Monday 20 November 2023

'The rest was poetry'

 The latest issue of the literary quarterly Slightly Foxed marks its twentieth anniversary – surely a cause for celebration – and I was happy to find a piece I'd written on A Girl inWinter in it, along with many other goodies, including a lovely appreciation of J.L. Carr by Ursula Buchan, William Palmer on The Best of Myles, and Jonathan Law on Christopher Neve's Unquiet Landscape – a piece that actually inspired me to buy the book (this often happens with Slightly Foxed). Here is me on A Girl in Winter – but do buy the magazine; it's well worth it...

I had been reading Philip Larkin’s poetry for years before, quite recently, I decided to have a look at his novels. I knew he had published a couple in his early years: Jill (1946) and A Girl in Winter (1947). I knew too that, in their Oxford days and for some while after, Larkin saw himself as primarily a novelist, while his friend Kingsley Amis regarded himself as primarily a poet (how wrong they were). What I did not know was that, of Larkin’s novels, the second, A Girl in Winter, far from being an early misfire, is, well, a bit of a masterpiece.
 It was a good thing I read the second first, because if I had started with Jill I might not have bothered to pursue Larkin the novelist any further. He himself all but disowned Jill, regarding it as a piece of juvenilia, best forgotten, though he acknowledged that it offers an evocative portrait of wartime life in Oxford and is a kind of prototype for many a later tale of a working-class lad’s misadventures at university. It is also worth reading for its vivid descriptions of a bombed industrial town (clearly drawing on Larkin’s hometown of Coventry). However, as a novel, Jill is unconvincing, and certainly gives no hint of what was to come with A Girl in Winter, a work that is not only quite unlike its predecessor but unlike anything else in English fiction.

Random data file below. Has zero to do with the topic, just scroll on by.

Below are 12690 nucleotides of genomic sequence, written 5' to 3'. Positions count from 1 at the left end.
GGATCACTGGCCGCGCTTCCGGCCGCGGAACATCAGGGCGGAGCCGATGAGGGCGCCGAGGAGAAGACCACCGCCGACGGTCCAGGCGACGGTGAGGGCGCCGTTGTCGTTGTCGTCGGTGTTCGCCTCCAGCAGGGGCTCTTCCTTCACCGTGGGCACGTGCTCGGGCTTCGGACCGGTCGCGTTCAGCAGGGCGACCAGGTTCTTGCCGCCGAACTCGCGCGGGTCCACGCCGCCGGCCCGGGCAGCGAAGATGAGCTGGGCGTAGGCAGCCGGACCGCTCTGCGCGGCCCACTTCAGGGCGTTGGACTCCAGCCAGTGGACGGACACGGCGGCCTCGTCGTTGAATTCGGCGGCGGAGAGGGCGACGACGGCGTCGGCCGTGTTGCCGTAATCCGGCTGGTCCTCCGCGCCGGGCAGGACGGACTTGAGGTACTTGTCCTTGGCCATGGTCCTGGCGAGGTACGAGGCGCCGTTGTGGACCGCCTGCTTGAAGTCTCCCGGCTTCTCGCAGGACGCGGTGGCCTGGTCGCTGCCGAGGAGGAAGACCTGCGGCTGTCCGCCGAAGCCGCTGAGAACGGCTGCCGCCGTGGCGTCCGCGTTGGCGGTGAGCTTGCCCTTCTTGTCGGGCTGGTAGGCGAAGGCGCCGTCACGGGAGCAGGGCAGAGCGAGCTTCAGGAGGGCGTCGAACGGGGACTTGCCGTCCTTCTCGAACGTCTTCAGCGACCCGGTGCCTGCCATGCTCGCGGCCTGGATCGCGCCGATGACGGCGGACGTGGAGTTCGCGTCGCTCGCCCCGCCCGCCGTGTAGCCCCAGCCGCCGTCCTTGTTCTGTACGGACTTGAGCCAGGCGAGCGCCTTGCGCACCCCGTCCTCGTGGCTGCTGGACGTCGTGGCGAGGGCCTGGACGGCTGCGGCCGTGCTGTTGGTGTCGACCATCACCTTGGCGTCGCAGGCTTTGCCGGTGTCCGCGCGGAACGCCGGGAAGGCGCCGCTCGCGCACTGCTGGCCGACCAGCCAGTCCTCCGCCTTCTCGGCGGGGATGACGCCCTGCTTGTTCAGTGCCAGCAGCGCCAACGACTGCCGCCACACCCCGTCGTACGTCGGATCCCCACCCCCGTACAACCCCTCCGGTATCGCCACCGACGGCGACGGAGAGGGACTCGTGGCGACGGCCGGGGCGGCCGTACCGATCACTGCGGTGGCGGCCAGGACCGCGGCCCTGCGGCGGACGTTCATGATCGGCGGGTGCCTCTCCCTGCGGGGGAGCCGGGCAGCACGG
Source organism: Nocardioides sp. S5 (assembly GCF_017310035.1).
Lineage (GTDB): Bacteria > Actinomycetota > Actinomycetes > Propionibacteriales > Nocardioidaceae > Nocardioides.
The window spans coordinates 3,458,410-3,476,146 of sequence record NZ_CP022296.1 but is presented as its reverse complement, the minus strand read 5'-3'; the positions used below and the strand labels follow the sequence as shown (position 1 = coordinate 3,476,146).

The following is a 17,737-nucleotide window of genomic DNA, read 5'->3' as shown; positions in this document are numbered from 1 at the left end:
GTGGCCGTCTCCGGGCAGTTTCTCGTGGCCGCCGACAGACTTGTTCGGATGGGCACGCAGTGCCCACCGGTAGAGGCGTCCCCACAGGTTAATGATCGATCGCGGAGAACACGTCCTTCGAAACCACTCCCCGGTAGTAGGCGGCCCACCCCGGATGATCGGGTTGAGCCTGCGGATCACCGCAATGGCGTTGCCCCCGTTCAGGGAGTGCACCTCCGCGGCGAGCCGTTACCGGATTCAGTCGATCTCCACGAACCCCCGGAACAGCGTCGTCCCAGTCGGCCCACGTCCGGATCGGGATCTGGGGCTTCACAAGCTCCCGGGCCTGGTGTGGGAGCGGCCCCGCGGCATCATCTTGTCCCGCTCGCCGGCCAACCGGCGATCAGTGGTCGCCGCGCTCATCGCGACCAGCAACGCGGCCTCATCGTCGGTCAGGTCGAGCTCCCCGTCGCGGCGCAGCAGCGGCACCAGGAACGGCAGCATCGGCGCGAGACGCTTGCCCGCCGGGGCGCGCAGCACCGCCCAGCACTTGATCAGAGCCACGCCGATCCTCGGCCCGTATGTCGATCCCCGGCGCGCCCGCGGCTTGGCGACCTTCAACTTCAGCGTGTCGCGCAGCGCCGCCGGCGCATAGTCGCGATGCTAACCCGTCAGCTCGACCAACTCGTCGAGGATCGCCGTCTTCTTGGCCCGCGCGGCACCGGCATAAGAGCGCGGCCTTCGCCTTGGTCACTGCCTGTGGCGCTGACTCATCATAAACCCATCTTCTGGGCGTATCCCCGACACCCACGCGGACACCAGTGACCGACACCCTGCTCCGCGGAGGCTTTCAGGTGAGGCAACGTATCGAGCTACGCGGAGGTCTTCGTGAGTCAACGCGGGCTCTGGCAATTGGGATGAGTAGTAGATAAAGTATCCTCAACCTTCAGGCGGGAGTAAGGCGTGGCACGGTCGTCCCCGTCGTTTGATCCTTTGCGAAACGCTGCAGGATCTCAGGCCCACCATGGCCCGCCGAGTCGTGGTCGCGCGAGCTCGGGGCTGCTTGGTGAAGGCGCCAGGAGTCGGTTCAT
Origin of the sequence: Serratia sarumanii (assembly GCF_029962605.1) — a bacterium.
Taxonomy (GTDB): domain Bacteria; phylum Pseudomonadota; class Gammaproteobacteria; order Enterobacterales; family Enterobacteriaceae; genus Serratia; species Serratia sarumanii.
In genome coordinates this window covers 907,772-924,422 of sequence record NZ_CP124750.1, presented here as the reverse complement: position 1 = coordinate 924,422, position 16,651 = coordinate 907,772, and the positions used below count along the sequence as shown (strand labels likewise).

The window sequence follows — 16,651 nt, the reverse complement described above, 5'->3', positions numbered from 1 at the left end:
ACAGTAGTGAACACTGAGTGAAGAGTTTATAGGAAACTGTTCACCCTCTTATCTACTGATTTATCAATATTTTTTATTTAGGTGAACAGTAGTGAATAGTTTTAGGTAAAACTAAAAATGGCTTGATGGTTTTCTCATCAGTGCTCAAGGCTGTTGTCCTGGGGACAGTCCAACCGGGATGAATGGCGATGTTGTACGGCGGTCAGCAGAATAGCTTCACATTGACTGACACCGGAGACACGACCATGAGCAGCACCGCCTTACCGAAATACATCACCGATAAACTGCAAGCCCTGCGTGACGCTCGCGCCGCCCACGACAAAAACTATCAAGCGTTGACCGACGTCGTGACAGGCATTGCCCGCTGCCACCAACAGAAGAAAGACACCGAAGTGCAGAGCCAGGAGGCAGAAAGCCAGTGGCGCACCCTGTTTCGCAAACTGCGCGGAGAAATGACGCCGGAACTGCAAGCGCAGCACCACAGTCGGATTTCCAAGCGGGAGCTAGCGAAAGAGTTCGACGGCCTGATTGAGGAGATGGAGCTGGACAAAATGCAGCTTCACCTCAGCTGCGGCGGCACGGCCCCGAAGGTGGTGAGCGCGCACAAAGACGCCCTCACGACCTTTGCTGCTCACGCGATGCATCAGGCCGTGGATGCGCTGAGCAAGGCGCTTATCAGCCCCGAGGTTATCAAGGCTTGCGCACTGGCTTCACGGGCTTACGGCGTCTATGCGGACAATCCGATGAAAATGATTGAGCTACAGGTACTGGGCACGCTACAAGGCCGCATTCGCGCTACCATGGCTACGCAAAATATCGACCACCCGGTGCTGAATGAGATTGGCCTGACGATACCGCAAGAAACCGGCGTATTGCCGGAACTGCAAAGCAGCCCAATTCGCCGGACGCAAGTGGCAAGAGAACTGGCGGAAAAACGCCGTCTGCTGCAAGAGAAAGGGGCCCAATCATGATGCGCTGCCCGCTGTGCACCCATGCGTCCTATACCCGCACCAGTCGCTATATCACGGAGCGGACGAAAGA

A Girl in Winter doesn’t read as if it was written by a man, and certainly not by a man as plain-spoken, curmudgeonly, misanthropic, sexist, and all the rest of it, as the Philip Larkin of popular imagination. Reading A Girl in Winter ‘blind’, with no knowledge of its authorship, I doubt if more than one in ten would identify its writer as male, and I doubt if one in a hundred would guess the name of Larkin. It’s a work of great emotional sensitivity and powerful empathy, written entirely from the perspective of the young woman at its heart. That young woman is Katherine Lind, whom we first meet as a wartime refugee working as a library assistant in a provincial northern, or midland, town: the town is not specified (it could well be Coventry), nor is Katherine’s country of origin. Small internal clues suggest that it is Germany, and that she is probably Jewish, though that too is never stated.